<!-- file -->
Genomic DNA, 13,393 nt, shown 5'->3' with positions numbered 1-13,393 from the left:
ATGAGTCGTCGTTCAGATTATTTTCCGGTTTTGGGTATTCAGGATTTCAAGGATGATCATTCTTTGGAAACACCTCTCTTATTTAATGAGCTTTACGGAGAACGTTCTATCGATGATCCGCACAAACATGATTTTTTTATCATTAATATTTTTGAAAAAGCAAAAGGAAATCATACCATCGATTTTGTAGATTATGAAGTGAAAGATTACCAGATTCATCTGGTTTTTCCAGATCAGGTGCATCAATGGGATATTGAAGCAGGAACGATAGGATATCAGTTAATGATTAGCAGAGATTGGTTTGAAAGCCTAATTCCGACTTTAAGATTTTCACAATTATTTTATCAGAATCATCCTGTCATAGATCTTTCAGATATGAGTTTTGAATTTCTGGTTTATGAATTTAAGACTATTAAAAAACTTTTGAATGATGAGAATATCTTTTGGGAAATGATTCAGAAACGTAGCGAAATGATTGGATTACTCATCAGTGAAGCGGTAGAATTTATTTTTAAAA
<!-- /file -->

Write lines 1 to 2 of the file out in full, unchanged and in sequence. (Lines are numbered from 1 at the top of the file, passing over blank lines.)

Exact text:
Genomic DNA, 13,393 nt, shown 5'->3' with positions numbered 1-13,393 from the left:
ATGAGTCGTCGTTCAGATTATTTTCCGGTTTTGGGTATTCAGGATTTCAAGGATGATCATTCTTTGGAAACACCTCTCTTATTTAATGAGCTTTACGGAGAACGTTCTATCGATGATCCGCACAAACATGATTTTTTTATCATTAATATTTTTGAAAAAGCAAAAGGAAATCATACCATCGATTTTGTAGATTATGAAGTGAAAGATTACCAGATTCATCTGGTTTTTCCAGATCAGGTGCATCAATGGGATATTGAAGCAGGAACGATAGGATATCAGTTAATGATTAGCAGAGATTGGTTTGAAAGCCTAATTCCGACTTTAAGATTTTCACAATTATTTTATCAGAATCATCCTGTCATAGATCTTTCAGATATGAGTTTTGAATTTCTGGTTTATGAATTTAAGACTATTAAAAAACTTTTGAATGATGAGAATATCTTTTGGGAAATGATTCAGAAACGTAGCGAAATGATTGGATTACTCATCAGTGAAGCGGTAGAATTTATTTTTAAAA